Business & Economy

Could LA host the 2024 Olympics without breaking the bank?

The Opening Ceremony at the 1984 Los Angeles Olympics, which ran a surplus.
The Opening Ceremony at the 1984 Los Angeles Olympics, which ran a surplus.
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With the city of Boston no longer in the running to host the 2024 Olympics, many think Los Angeles could be the replacement bidder to host the summer games.

The mere possibility of that had Angelinos wondering what hosting the Olympics would cost, and who would pick up the tab.

Any mayor who wants a shot at hosting the Olympics has to sign a contract stipulating that if the games go over budget, (all of them have in recent years, to the tune of billions of dollars) then taxpayers of the host city will cover it.

It’s a deal Boston Mayor Marty Walsh said he couldn’t make.

“I refuse to put Boston on the hook for overruns,” Walsh told reporters Monday.

Unless Olympics organizers suddenly have a change of heart, Los Angeles Mayor Eric Garcetti would have to sign the same agreement next year if he chooses to submit Los Angeles as a host bidder (if chosen to replace Boston, Los Angeles would be up against other foreign bidders like Paris and Rome. The International Olympic Committee will choose the host city for the 2024 games in 2017).

Garcetti's office has not met with the United States States Olympic Committee for months, not since Boston was chosen over Los Angeles. His office declined to be interviewed as did Casey Wasserman, who helped lead the city's Olympics bid.

"We haven't spoken with the USOC," Jeff Millma, who is Garcetti's point-person on the Olympics, wrote in an e-mail. "But if we bid, our city’s existing world class venues would make an Olympics in Los Angeles profitable just as was in 1984."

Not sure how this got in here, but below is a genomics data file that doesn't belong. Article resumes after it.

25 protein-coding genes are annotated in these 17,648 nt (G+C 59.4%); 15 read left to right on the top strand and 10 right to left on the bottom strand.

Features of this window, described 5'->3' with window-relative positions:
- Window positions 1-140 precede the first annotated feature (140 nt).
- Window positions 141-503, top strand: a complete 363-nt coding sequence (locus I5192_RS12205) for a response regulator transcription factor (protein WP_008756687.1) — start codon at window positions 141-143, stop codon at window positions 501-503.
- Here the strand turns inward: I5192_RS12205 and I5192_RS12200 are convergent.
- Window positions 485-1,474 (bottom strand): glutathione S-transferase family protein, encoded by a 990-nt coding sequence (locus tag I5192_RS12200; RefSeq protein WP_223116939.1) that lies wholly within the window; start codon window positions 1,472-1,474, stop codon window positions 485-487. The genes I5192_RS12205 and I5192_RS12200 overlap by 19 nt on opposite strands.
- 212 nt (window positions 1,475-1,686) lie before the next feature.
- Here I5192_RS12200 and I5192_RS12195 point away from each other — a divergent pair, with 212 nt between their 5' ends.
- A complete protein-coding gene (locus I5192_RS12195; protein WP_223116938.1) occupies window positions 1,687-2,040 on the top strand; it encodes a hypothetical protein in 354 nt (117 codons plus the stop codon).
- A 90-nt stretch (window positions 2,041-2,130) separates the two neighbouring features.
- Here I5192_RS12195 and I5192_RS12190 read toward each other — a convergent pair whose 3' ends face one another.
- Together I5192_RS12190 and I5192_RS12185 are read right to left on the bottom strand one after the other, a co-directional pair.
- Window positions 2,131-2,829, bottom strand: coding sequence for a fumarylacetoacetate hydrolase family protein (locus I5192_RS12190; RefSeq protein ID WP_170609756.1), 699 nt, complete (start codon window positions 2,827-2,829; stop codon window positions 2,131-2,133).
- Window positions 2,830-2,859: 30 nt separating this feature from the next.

Because L.A. already has so many sports facilities – from the Coliseum to Dodger Stadium to a likely NFL stadium – it could host the Olympics more cheaply than Boston.

“I think our bid was the most affordable,” Garcetti told The Los Angeles Times after making a presentation to the United States Olympic Committee in December. “L.A. is an Olympic town. We’re wired for the Olympics.”

When Los Angeles hosted the Olympics in 1984, the games were such a financial success that they ran a surplus, the proceeds from which established an endowment which still funds youth sports in the city. 

But Jules Boykoff, a professor at Pacific University who studies the Olympics, says a lot have changed since then. The requirements for hosting an Olympics have increased to the degree that the idea of any host city ending in the black today is extremely unlikely.

"We've seen a huge spike in the number of participants, so it's just more expensive," said Boykoff. "And, after the terrorist attacks of 2001 the price of security has gone through the roof."

There are other big expenses, like building an Olympic village and a media center, and updating infrastructure, according to Andrew Zimbalist, a professor of Economics at Smith College and author of the new book, “Circus Maximus: The Economic Gamble Behind Hosting the Olympics and the World Cup.” 

"Boston was budgeting $2.8 billion for their Olympics village," Zimbalist said. "London spent $500 million on their broadcast and media center."

But Boykoff says there is one way to host the Olympics and not use public money on overruns: Garcetti could raise private funds instead.

“It wouldn’t be an easy road, but there’s a lot of money moving around Los Angeles,” said Boykoff.